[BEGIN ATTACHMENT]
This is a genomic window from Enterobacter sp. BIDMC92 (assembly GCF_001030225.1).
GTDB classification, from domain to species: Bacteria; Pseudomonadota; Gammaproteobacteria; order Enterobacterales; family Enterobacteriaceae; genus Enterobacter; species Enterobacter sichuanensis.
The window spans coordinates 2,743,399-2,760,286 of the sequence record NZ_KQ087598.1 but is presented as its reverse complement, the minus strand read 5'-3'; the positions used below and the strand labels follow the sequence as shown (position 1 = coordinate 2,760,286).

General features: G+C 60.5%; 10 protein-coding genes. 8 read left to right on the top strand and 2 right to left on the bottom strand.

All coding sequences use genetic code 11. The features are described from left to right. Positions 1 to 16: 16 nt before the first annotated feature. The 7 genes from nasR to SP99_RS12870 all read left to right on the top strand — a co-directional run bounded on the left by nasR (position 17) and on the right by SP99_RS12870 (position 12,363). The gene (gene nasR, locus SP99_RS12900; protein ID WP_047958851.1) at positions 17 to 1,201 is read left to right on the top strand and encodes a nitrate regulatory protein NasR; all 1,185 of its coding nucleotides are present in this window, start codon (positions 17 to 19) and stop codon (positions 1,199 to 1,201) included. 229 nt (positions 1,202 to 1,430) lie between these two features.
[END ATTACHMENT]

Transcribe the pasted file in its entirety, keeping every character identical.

This is a genomic window from Enterobacter sp. BIDMC92 (assembly GCF_001030225.1).
GTDB classification, from domain to species: Bacteria; Pseudomonadota; Gammaproteobacteria; order Enterobacterales; family Enterobacteriaceae; genus Enterobacter; species Enterobacter sichuanensis.
The window spans coordinates 2,743,399-2,760,286 of the sequence record NZ_KQ087598.1 but is presented as its reverse complement, the minus strand read 5'-3'; the positions used below and the strand labels follow the sequence as shown (position 1 = coordinate 2,760,286).

General features: G+C 60.5%; 10 protein-coding genes. 8 read left to right on the top strand and 2 right to left on the bottom strand.

All coding sequences use genetic code 11. The features are described from left to right. Positions 1 to 16: 16 nt before the first annotated feature. The 7 genes from nasR to SP99_RS12870 all read left to right on the top strand — a co-directional run bounded on the left by nasR (position 17) and on the right by SP99_RS12870 (position 12,363). The gene (gene nasR, locus SP99_RS12900; protein ID WP_047958851.1) at positions 17 to 1,201 is read left to right on the top strand and encodes a nitrate regulatory protein NasR; all 1,185 of its coding nucleotides are present in this window, start codon (positions 17 to 19) and stop codon (positions 1,199 to 1,201) included. 229 nt (positions 1,202 to 1,430) lie between these two features.